Impressive steam pressure and performance, but the Morphy Richards Saturn Steam 305000 has fussy buttons and a temperature display you can’t rely on.
- High-performing one-bar pressure
- Good steam boost
- Cushioned-effect soleplate
- Buttons easy to press accidentally
- Unreliable digital display
- Review Price: £44.99
- One-bar pressure-pump
- Aeroglide soleplate
- Steam boost trigger
- 2.5-metre cord
What is the Morphy Richards Saturn Steam 305000?
The Morphy Richards Saturn Steam has a built-in pump, as used in steam generators, so you can have the technology of a steam generator iron with the convenience of a steam iron. This built-in pump produces a powerful one-bar of pressure, creating a constant flow of steam whenever you need it.
The pump works alongside the Aeroglide soleplate to evenly distribute steam across the entire base through its 485 steam holes. This creates a cushioned effect as you iron, because the holes distribute the steam over a wider area of the soleplate.
Precision temperature and steam control mean that neither fluctuate during use. The steam can be set to be constantly on, and also heats fast due to the 2400W of power. The pump on the iron pushes steam deep into fabrics and enables you to iron multiple layers. Morphy Richards Saturn Steam also has a crease light that helps you to see what you’ve missed, especially on darker fabrics or round pockets and pleats. This helps give a professional finish to your ironing.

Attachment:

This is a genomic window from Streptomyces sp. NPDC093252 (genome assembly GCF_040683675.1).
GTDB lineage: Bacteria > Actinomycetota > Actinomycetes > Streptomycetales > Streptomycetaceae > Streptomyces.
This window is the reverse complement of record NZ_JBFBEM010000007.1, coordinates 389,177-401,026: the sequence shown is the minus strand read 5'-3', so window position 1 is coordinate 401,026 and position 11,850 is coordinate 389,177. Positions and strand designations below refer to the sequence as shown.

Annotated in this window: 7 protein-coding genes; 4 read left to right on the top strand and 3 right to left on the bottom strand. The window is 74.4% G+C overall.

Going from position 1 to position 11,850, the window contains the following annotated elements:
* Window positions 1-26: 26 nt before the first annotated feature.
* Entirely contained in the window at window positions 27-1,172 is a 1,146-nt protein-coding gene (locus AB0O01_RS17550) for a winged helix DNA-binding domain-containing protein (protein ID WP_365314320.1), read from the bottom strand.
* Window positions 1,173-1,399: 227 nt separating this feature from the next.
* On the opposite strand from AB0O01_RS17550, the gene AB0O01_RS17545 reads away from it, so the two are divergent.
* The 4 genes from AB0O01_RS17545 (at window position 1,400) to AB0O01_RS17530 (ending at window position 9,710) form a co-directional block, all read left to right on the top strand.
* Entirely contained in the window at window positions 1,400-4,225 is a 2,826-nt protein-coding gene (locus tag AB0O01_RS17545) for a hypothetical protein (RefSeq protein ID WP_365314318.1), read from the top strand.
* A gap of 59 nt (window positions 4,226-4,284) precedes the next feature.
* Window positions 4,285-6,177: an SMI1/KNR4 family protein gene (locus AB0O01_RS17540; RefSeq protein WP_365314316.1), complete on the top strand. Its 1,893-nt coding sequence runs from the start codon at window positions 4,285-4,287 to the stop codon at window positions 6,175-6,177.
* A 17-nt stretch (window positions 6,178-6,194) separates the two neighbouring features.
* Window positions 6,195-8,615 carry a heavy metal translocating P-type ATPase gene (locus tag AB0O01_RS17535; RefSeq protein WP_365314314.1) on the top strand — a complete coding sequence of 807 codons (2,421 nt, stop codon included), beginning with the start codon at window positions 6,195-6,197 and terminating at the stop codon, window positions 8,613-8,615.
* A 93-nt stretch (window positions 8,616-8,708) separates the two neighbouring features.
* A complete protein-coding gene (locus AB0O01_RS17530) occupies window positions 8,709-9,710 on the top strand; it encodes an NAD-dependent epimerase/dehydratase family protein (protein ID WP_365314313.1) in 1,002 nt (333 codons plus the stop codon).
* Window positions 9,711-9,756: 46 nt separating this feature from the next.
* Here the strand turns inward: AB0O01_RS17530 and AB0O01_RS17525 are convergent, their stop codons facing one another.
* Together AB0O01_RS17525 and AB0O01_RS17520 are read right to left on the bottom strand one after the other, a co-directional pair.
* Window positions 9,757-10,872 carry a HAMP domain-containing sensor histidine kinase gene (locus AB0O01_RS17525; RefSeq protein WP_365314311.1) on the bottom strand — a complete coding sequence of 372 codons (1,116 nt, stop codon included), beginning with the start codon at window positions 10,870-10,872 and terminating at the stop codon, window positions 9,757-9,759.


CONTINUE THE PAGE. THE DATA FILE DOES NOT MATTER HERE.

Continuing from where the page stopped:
The Morphy Richards Saturn Steam has dual limescale protection, too: there’s a self-clean system, and a built-in anti-scale cartridge.
Morphy Richards Saturn Steam 305000 – Design and features
To fill the iron, you open the filler cap on its front and tilt the iron so that you can see when the “max” mark has been reached. As you plug in the iron, it will beep. You press the on-off/temperature decrease button to switch it on.
This button is part of a five-button display on top of the handle, and is on the top-left, marked with a downward-pointing triangle. The one-dot temperature setting indicator on the digital display just above the filler cap will light up when you do this, and flash until the temperature is reached. Then the display light will glow steadily and the iron will beep twice.
For a higher temperature you press the top-right button on the five-button display, which is marked with an upward-pointing triangle. Successive pushes will light up successive temperatures and, in each case, the lights on the digital display will flash until the temperature is reached, when they’ll glow steadily. To lower the temperature, press the temperature decrease button. There are four settings: one dot, two dots, three dots and max.